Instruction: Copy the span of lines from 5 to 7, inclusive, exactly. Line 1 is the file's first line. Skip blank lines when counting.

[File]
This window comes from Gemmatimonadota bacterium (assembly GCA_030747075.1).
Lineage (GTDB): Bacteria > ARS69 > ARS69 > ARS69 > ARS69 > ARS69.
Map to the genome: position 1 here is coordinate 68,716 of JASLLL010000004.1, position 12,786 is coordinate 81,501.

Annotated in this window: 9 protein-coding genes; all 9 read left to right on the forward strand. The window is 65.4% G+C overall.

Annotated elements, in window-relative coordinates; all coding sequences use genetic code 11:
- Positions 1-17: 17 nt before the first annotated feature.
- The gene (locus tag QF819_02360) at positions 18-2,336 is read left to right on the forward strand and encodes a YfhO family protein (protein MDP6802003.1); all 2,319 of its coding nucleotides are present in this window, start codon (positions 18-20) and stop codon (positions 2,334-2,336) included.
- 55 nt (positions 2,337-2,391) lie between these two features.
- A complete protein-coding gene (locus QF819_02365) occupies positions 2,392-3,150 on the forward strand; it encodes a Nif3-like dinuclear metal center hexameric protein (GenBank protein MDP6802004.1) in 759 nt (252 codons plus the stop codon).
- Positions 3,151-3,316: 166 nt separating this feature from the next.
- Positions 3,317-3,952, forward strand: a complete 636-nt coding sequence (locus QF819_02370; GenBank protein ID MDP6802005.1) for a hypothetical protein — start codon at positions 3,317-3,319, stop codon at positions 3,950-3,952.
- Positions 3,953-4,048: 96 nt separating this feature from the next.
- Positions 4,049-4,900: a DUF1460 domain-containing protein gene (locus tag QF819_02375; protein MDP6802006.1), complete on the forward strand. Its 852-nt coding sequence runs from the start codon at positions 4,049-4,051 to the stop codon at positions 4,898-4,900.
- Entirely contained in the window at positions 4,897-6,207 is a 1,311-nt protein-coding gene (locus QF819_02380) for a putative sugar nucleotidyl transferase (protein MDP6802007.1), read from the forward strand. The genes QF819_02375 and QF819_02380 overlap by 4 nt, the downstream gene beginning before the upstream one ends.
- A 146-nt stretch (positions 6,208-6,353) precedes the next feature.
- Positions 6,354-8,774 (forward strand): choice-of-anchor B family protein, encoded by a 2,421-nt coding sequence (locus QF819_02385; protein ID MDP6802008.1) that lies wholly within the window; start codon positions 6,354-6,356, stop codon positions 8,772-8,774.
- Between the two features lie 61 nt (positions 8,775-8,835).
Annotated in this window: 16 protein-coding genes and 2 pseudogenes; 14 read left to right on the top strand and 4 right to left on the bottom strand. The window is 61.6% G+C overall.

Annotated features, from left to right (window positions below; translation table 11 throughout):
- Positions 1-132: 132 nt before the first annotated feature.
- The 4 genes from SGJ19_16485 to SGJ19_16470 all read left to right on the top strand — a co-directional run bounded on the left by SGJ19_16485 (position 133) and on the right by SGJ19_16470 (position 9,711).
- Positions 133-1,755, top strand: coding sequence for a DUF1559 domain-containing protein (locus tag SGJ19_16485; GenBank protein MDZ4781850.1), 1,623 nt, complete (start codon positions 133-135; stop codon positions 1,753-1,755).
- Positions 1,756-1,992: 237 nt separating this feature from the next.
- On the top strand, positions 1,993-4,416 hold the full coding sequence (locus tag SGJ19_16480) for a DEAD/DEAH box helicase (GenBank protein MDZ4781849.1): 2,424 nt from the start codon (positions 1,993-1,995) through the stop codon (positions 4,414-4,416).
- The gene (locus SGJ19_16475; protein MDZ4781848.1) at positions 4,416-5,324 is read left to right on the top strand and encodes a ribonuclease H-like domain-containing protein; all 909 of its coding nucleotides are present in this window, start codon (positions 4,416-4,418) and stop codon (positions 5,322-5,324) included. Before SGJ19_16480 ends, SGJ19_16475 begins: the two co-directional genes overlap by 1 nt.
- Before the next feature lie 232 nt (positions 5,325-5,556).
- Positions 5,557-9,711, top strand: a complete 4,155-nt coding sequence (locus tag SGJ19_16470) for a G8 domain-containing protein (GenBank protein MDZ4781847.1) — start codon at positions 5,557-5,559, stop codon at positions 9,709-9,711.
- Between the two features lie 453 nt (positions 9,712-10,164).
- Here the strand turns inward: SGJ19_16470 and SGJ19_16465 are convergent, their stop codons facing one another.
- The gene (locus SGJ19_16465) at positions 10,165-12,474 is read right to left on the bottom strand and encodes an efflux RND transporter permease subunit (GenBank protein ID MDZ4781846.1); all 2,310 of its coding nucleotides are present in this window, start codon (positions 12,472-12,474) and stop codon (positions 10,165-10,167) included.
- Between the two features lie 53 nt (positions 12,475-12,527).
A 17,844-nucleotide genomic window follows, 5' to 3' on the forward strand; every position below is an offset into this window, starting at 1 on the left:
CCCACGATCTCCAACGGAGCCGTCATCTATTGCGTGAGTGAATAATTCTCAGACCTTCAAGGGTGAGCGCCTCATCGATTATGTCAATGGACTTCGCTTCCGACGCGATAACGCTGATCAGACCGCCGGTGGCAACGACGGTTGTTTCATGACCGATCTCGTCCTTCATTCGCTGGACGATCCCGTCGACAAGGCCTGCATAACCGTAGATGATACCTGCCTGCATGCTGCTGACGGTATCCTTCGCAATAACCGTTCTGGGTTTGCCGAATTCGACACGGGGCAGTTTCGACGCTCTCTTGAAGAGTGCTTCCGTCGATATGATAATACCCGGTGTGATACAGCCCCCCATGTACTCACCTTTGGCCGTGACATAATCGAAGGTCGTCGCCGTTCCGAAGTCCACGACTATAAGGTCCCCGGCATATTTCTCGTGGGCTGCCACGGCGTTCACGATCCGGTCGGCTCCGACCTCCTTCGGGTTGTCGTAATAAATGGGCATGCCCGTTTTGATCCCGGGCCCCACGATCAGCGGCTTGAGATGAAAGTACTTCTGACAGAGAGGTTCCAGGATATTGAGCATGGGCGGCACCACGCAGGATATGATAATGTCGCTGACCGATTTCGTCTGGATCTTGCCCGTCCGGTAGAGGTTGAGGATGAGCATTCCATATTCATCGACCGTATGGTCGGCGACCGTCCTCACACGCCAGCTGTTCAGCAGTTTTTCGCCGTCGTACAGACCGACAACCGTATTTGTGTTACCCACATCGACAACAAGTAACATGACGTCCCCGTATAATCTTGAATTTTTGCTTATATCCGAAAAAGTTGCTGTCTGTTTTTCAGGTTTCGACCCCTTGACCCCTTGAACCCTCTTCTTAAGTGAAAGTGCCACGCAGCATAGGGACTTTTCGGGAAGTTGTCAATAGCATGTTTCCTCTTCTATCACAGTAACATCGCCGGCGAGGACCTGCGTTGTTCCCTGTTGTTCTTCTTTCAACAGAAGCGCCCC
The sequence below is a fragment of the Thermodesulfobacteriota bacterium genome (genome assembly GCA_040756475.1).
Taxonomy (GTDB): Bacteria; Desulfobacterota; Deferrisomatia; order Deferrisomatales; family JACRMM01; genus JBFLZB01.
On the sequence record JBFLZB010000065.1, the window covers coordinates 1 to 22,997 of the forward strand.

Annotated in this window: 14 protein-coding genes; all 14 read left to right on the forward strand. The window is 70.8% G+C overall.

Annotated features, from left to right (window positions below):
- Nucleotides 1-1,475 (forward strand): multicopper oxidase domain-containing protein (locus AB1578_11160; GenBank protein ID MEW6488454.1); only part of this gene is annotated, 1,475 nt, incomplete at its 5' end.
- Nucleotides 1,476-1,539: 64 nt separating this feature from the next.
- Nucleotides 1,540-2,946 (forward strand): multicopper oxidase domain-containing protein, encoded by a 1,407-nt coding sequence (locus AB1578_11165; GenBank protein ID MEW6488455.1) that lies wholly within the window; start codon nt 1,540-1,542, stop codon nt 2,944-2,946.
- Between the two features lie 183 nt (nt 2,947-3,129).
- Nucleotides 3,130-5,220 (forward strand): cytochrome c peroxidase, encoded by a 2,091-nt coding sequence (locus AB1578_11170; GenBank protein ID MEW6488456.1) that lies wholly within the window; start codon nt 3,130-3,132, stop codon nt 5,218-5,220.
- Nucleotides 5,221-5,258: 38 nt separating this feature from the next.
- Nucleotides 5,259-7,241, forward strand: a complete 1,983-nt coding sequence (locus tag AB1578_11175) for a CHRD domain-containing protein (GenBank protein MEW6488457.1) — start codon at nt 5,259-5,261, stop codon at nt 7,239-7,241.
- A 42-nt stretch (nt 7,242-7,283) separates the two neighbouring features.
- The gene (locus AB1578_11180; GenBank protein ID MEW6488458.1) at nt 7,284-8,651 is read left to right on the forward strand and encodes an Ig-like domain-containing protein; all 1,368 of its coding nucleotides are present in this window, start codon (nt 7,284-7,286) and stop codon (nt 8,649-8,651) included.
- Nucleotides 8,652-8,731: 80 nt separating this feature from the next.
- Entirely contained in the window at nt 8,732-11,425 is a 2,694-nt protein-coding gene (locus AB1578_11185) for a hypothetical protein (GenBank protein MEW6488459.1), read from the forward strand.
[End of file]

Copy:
Annotated elements, in window-relative coordinates; all coding sequences use genetic code 11:
- Positions 1-17: 17 nt before the first annotated feature.
- The gene (locus tag QF819_02360) at positions 18-2,336 is read left to right on the forward strand and encodes a YfhO family protein (protein MDP6802003.1); all 2,319 of its coding nucleotides are present in this window, start codon (positions 18-20) and stop codon (positions 2,334-2,336) included.